Horseshoe painting by John Morfis • "Aristocrat's Near Luck" oil on linen

Aristocrat’s Near Luck Painting

Horseshoe painting by John Morfis • "Aristocrat's Near Luck" oil on linen

Along with her stirrups, my friend Carol loaned me a whole box of amazing horse-related items. I plan on painting much of the items in the box if I can get them to look good in my staging area I use for painting. Some of the horse tack items are bigger than I’m used to painting and might stretch my still life staging area to the limit. Time will tell. For those of you new to my blog have spent the last couple of years painting antique hand tools. Fortunately for my small studio space these tools are also quite small as well.

I figured I’d start with some smaller horse items. As soon as I saw Carol put several horseshoes in my to-go box I was all but certain I’d be painting them. Boy was I right!

This horseshoe belonged to Carol’s beautiful horse named Aristocrat. Aristocrat is a Morgan-Breed horse, which I had no idea what that meant before I talked to Carol. He just looked like a gigantic dark-brown horse from where I was standing! It’s amazing how something as simple as tools, or horse tack can connect you with people, places, and even great animals!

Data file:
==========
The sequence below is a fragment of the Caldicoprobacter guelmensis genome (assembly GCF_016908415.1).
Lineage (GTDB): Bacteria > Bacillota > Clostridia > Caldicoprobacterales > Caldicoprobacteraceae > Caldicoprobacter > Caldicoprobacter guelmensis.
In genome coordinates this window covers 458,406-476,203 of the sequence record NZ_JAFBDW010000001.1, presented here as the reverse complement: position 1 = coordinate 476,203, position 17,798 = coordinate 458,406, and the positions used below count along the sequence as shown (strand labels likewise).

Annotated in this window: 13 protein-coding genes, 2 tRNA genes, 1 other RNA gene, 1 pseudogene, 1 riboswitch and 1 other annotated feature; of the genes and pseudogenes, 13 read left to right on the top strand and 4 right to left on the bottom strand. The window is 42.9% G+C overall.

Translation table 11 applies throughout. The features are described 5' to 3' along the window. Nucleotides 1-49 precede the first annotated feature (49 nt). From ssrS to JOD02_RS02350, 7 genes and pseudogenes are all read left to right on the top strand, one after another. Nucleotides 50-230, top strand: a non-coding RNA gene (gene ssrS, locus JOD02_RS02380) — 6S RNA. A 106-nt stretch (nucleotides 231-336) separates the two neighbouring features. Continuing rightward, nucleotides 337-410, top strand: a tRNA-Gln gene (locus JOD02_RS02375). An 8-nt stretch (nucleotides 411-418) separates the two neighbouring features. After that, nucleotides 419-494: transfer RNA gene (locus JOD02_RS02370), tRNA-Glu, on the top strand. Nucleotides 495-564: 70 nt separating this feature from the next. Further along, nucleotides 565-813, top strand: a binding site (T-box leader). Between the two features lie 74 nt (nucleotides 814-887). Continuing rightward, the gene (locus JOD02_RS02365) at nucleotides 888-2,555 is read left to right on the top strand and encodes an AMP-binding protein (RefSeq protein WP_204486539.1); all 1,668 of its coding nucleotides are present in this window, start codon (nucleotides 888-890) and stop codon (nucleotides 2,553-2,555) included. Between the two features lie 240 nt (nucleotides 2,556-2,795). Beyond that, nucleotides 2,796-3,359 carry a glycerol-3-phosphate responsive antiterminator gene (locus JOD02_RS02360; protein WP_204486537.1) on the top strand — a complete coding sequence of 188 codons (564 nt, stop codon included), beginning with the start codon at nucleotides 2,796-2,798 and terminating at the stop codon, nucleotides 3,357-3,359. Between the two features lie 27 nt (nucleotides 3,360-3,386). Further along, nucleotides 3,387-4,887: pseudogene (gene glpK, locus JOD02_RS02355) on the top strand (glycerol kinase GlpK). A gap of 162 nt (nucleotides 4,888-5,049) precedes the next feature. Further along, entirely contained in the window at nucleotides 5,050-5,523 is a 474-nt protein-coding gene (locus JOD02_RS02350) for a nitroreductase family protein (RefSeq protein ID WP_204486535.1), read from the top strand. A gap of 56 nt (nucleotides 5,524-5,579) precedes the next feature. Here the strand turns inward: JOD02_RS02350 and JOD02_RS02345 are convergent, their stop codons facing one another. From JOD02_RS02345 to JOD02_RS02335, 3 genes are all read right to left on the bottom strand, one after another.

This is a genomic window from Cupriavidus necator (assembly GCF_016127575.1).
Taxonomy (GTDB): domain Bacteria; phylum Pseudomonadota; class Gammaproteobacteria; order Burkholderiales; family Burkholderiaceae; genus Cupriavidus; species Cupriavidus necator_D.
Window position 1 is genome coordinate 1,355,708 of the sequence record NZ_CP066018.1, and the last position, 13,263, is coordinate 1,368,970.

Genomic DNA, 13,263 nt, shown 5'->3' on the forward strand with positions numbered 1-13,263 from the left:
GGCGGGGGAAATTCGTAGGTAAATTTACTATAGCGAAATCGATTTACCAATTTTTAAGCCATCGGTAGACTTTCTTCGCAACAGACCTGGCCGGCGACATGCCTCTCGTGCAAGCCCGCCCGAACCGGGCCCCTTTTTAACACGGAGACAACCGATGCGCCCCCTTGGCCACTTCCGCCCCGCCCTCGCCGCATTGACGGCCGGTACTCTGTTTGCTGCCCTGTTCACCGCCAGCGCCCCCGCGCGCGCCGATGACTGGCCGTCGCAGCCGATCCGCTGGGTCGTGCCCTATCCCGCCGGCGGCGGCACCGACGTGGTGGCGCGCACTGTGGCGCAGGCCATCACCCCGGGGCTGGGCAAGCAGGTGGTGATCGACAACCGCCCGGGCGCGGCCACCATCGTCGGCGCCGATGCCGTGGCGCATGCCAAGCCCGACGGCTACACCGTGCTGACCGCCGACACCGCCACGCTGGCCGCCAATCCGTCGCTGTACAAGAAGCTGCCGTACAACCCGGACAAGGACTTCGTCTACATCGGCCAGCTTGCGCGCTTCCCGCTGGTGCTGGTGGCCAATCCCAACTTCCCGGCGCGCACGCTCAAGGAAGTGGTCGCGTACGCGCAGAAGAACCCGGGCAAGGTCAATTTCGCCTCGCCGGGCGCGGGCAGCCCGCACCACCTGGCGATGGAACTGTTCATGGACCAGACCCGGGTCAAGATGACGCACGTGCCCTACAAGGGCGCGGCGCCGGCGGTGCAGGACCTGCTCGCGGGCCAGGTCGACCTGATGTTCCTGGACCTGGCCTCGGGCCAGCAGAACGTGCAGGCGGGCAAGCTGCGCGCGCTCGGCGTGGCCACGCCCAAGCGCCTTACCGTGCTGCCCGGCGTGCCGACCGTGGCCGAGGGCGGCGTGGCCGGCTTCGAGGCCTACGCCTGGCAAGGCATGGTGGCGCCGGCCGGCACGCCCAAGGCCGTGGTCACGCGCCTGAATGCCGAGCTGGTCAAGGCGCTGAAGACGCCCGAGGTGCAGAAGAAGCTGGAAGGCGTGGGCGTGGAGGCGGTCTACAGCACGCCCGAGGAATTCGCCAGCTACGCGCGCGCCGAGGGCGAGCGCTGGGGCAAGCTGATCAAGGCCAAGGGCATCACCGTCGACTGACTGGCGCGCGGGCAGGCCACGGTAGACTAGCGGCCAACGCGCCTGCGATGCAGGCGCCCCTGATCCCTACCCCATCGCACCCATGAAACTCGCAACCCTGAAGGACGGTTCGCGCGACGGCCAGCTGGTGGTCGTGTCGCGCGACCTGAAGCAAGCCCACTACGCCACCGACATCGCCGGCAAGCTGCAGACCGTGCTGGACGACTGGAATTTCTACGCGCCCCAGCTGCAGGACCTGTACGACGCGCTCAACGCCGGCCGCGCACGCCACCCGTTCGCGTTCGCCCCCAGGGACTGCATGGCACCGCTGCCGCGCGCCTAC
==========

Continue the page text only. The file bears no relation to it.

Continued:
Besides having fun with the title of this oil painting I had an absolute blast painting this horseshoe. Because of the lack of color I used a predominantly neutral palette while painting. Of course I kept some cobalt blue and raw umber on my palette so that I could easily cool down or warm up my neutrals respectively.

I also reserved some subtle use of yellow ochre and burnt sienna to capture the rusty parts of the metal horseshoe. I definitely will be painting more horseshoes so please stay tuned for more…


What do you think of my new subject matter? Please leave a comment below.




  1. elaine dobrowolski says:

    I’ve enjoyed seeing all your oil paintings posted here….***I do have a question : How do you accomplish your precisely executed, printed signature ???? Very classy …..

    1. John Morfis says:

      Oh man, the signature is a pain. First I wait until the painting is completely dry because I usually wipe off my first several attempts! I use a really small pointed round brush, like a triple 0 or the tip of a liner brush. I usually thin out the paint just a tad too. I did study hand lettering a while back so I understand how to paint letter forms. I’m actually quite insecure about my signature and think it needs a lot of work personally, but I’m glad you like it 🙂

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